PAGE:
Saki Naka is north of Bombay airport, a densely packed area that might just stand for 21st-century urban India. Grimy workshops and matchbox shacks alongside gleaming glass structures—the banks and outsourcers at the leading edge of India’s rosy service industry.

The contrast is ironic, nearly surreal: you can emerge from some of the world’s spiffiest office spaces right into filth on the road. Street vendors have set up their stalls in the muck, people step through it, choking traffic stop-starts past it. Today, the muck lies thicker on the ground than usual because of the enormous downpour on July 26: 37 inches in one Bombay day, a good yearly total for much of India—and that only heightens the irony.
Up the road from these sleek mo
numents—and the slush—of modern India, the downpour caused a hill to collapse.

Like mold, slum hutments swallowed that hill over the last few years. When the downpour set the slope sliding, several ramshackle huts on the crest tumbled down onto the mud and boulders of the hill, and that entire mess crashed onto the flimsy huts below. Nobody knows quite how many huts disappeared—I hear numbers from 60 all the way up to 300—but more certain is this: over the next three days, rescue workers brought out 75 bodies.

I’m there while three of those emerge, and this is how it goes.

With some difficulty, the workers tease the body from the enormous rocks and lay it on a stretcher. Voices yell, “Do it carefully!” and “We need some rope!” They cover it with an incongruous gold sheet; over that, they wrap a blanket, then a red sheet, then they tie it all down with a long strip of gold.

The stretcher passes down the long line of uniformed rescue workers. Four men carry it down the slippery, muddy road to a door with a hand-painted sign that says, “Moon Engineering Works, Sakinaka, Netaji Nagar.”
Just so is Sunita Yadav, 27-year-old wife of Ramdayal Yadav, who trudges in tears behind her, brought out from a collapsed hillside.

It has taken nearly four days of boulder-shifting and body-extracting to finally get Sunita—the 71st body—out. Ramdayal has stood here through all those dismal wet days, knowing his family is destroyed, but needing to see them brought out. With Sunita, the rescue men found their 3-year-old son, Pravin. An hour earlier, they had brought Komal, their 1-year-old daughter, down from the rocks: a bundle so small, so wispy, that it is only its presence on a stretcher that says this was once a little person.

And all three bodies are set down side-by-side in the shack that was once Moon Engineering Works, but that this landslide has turned into a makeshift morgue. All three are sprayed with a thin grey liquid pumped out of a bucket by two bored-looking—71 bodies and counting, after all—municipal workers.

And just so do Sunita, Pravin, and Komal—this mother and her two kids who died when the hill fell out from under their shack and the great boulders crushed them as they tumbled through the rain and mud—just so does Ramdayal’s family get their last rites. The municipality sprays them with disinfectant.

Dejected, I return to the hillside, where I learn of another irony. This hill has collapsed before—”the last time, in two-zero-zero-one,” a man tells me, spelling out the year for no clear reason. It wasn’t nearly as disastrous then. But within days in 2001, huts were back on the crumbly slope again.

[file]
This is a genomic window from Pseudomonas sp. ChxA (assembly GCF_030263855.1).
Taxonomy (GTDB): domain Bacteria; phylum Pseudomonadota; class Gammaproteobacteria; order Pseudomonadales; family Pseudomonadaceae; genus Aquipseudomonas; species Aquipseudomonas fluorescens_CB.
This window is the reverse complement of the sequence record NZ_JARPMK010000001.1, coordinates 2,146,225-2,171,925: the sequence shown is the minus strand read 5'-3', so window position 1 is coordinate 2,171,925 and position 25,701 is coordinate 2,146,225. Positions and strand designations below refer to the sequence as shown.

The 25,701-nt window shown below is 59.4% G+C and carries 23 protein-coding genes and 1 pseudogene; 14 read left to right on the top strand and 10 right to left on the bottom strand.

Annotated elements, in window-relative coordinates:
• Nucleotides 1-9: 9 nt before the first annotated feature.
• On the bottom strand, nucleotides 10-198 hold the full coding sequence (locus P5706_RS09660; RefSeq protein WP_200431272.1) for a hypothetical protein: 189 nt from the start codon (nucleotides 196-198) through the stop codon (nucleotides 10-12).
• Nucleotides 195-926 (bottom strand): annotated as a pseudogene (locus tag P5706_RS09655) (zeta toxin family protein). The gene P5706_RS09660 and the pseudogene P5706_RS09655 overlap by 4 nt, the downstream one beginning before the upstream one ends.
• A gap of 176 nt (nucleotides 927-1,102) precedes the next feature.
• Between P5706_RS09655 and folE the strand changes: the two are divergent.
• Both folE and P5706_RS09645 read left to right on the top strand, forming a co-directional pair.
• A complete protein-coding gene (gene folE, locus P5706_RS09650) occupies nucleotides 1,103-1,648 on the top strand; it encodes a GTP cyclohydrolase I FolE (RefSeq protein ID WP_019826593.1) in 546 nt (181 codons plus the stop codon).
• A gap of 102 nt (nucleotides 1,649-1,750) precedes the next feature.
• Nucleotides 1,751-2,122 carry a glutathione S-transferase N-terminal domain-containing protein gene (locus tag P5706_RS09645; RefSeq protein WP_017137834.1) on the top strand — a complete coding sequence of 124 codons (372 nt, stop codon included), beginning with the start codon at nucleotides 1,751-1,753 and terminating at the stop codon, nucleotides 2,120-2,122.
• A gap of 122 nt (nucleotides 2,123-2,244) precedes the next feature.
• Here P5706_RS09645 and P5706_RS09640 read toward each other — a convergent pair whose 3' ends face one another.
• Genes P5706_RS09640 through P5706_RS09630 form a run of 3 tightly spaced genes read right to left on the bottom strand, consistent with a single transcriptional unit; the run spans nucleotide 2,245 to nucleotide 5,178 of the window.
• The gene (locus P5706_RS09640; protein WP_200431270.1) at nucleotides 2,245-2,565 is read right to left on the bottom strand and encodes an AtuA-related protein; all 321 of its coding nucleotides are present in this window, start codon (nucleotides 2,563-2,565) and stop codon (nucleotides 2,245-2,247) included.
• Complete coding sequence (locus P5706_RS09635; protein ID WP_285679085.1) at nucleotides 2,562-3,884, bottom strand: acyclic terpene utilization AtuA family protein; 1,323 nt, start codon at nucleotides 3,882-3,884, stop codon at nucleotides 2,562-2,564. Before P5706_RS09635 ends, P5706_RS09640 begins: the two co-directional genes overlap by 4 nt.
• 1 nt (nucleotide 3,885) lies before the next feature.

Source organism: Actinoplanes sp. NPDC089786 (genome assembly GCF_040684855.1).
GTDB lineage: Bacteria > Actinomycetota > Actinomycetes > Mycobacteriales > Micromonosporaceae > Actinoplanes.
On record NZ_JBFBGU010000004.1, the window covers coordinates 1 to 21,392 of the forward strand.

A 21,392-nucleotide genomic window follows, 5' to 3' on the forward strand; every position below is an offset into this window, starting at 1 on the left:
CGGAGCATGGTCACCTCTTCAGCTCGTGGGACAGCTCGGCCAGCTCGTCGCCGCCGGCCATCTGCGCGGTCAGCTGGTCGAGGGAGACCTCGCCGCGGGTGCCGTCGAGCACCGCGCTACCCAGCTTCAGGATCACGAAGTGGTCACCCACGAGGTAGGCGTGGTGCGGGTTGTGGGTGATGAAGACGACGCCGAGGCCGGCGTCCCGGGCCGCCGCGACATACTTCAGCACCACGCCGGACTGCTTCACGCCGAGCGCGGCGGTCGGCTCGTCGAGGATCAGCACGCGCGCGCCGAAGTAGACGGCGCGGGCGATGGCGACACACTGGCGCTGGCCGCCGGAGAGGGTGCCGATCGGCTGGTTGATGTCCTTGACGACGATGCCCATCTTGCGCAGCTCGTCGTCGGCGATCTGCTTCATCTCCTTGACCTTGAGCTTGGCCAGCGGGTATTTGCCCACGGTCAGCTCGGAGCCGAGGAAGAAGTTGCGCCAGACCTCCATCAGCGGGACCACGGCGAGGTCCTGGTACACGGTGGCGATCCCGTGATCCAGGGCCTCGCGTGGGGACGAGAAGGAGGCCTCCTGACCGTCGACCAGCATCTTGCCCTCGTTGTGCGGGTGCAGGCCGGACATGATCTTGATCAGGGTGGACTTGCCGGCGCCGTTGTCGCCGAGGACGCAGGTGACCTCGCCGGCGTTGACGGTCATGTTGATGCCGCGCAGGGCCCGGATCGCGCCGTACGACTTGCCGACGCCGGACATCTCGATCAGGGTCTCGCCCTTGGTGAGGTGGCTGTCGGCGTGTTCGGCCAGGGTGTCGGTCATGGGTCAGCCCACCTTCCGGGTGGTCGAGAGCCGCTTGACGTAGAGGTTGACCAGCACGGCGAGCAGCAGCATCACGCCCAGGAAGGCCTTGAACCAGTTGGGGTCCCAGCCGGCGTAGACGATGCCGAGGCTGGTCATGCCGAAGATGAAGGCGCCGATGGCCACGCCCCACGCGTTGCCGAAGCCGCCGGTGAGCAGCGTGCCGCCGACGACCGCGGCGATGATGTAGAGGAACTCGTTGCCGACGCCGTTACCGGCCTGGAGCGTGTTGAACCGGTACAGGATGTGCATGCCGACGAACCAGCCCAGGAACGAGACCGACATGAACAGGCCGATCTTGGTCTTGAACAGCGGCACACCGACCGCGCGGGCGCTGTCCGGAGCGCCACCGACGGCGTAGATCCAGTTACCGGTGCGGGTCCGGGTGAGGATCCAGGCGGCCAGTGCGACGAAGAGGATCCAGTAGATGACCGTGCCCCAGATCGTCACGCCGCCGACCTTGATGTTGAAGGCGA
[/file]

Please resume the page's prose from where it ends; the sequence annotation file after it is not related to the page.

Why would anyone choose to live with a risk like this? One reason: it’s not really a choice. In 21st-century Bombay that generates jobs hand-over-fist, affordable rental housing is a chimera that too many chase. So one way to get a few square feet to call home is to pay some slum tough a few thousand rupees.

In turn, he might set you up on the Saki Naka hill.

Another irony is that in the periodic paroxysms of “slum clearance” that convulse this city, some people from Saki Naka were actually housed in nearby blocks of flats. But many could not afford the monthly rent of Rs. 600 ($14). So they moved back. You pay the slum tough, at least you get a place to call your own, access to water, and even a possibly stolen electricity connection. And with all that, you take the risk of the ground falling under you.

Reaching the site of the slide, where the rescue machinery and personnel are at work, is hard. We approach it initially on a greatly potholed road, a huge pile of garbage nearly blocks us off, then our ricksha cannot go further. We walk the rest of the way, through lanes only wide enough for one, lined with open drains and awash in rainwater and trash, winding through the slum in a series of abrupt turns.

But the final stretch? Nearly a boulevard. Narrow still, but wide enough for a truck to pass. Underfoot is wet, slippery, gleaming mud that we have no choice but to step into. This muddy strip leads gently up to a roughly rectangular space against the hill, where we are surrounded by the enormous boulders and assorted rubble of the landslide. On top of that, like giant praying mantises waving their huge limbs, are four excavators clearing the debris with their articulated arms.

Watching them, the question comes to mind: how did these large machines get here?

Answer: along that wet boulevard. And that’s the final irony in this muddy tragedy. That “road” did not exist before the rain came. For rescue equipment to reach the site, the city administration had to clear a road through the slum. To do that, they had to demolish several dozen more huts.

That is, to get help to the victims of a landslide that destroyed a hundred or more huts, the helpers had to destroy still more huts. Glass buildings and filth, destroyed huts upon destroyed huts: somewhere in there is a lesson about India in the 21st.

A computer scientist by training, Dilip D’Souza now writes for his supper in Bombay. His main interests are social and political issues in India.

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